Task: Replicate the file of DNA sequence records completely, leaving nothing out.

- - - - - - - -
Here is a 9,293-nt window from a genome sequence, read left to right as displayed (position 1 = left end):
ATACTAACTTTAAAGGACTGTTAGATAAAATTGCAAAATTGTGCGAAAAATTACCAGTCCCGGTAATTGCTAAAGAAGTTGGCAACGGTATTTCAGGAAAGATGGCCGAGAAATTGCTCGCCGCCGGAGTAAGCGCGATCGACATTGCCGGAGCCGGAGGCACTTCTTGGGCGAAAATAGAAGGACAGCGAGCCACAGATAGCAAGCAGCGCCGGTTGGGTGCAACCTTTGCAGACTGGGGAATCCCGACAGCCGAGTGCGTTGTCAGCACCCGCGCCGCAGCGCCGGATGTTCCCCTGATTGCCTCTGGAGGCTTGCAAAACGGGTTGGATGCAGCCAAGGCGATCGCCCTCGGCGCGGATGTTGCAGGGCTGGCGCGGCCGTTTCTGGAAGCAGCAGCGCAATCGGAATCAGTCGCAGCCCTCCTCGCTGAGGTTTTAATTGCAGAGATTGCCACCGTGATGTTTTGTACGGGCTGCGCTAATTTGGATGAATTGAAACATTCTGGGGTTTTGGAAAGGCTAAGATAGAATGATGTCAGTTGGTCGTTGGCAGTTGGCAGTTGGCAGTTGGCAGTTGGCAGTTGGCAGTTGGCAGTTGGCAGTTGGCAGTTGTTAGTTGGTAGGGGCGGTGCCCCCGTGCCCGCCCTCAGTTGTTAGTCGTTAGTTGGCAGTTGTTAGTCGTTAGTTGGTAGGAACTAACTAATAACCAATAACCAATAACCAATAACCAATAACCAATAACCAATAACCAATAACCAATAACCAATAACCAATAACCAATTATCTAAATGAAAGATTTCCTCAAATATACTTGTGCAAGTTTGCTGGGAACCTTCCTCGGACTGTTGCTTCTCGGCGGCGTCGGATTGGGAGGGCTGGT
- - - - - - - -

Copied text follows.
Here is a 9,293-nt window from a genome sequence, read left to right as displayed (position 1 = left end):
ATACTAACTTTAAAGGACTGTTAGATAAAATTGCAAAATTGTGCGAAAAATTACCAGTCCCGGTAATTGCTAAAGAAGTTGGCAACGGTATTTCAGGAAAGATGGCCGAGAAATTGCTCGCCGCCGGAGTAAGCGCGATCGACATTGCCGGAGCCGGAGGCACTTCTTGGGCGAAAATAGAAGGACAGCGAGCCACAGATAGCAAGCAGCGCCGGTTGGGTGCAACCTTTGCAGACTGGGGAATCCCGACAGCCGAGTGCGTTGTCAGCACCCGCGCCGCAGCGCCGGATGTTCCCCTGATTGCCTCTGGAGGCTTGCAAAACGGGTTGGATGCAGCCAAGGCGATCGCCCTCGGCGCGGATGTTGCAGGGCTGGCGCGGCCGTTTCTGGAAGCAGCAGCGCAATCGGAATCAGTCGCAGCCCTCCTCGCTGAGGTTTTAATTGCAGAGATTGCCACCGTGATGTTTTGTACGGGCTGCGCTAATTTGGATGAATTGAAACATTCTGGGGTTTTGGAAAGGCTAAGATAGAATGATGTCAGTTGGTCGTTGGCAGTTGGCAGTTGGCAGTTGGCAGTTGGCAGTTGGCAGTTGGCAGTTGGCAGTTGGCAGTTGTTAGTTGGTAGGGGCGGTGCCCCCGTGCCCGCCCTCAGTTGTTAGTCGTTAGTTGGCAGTTGTTAGTCGTTAGTTGGTAGGAACTAACTAATAACCAATAACCAATAACCAATAACCAATAACCAATAACCAATAACCAATAACCAATAACCAATAACCAATAACCAATTATCTAAATGAAAGATTTCCTCAAATATACTTGTGCAAGTTTGCTGGGAACCTTCCTCGGACTGTTGCTTCTCGGCGGCGTCGGATTGGGAGGGCTGGT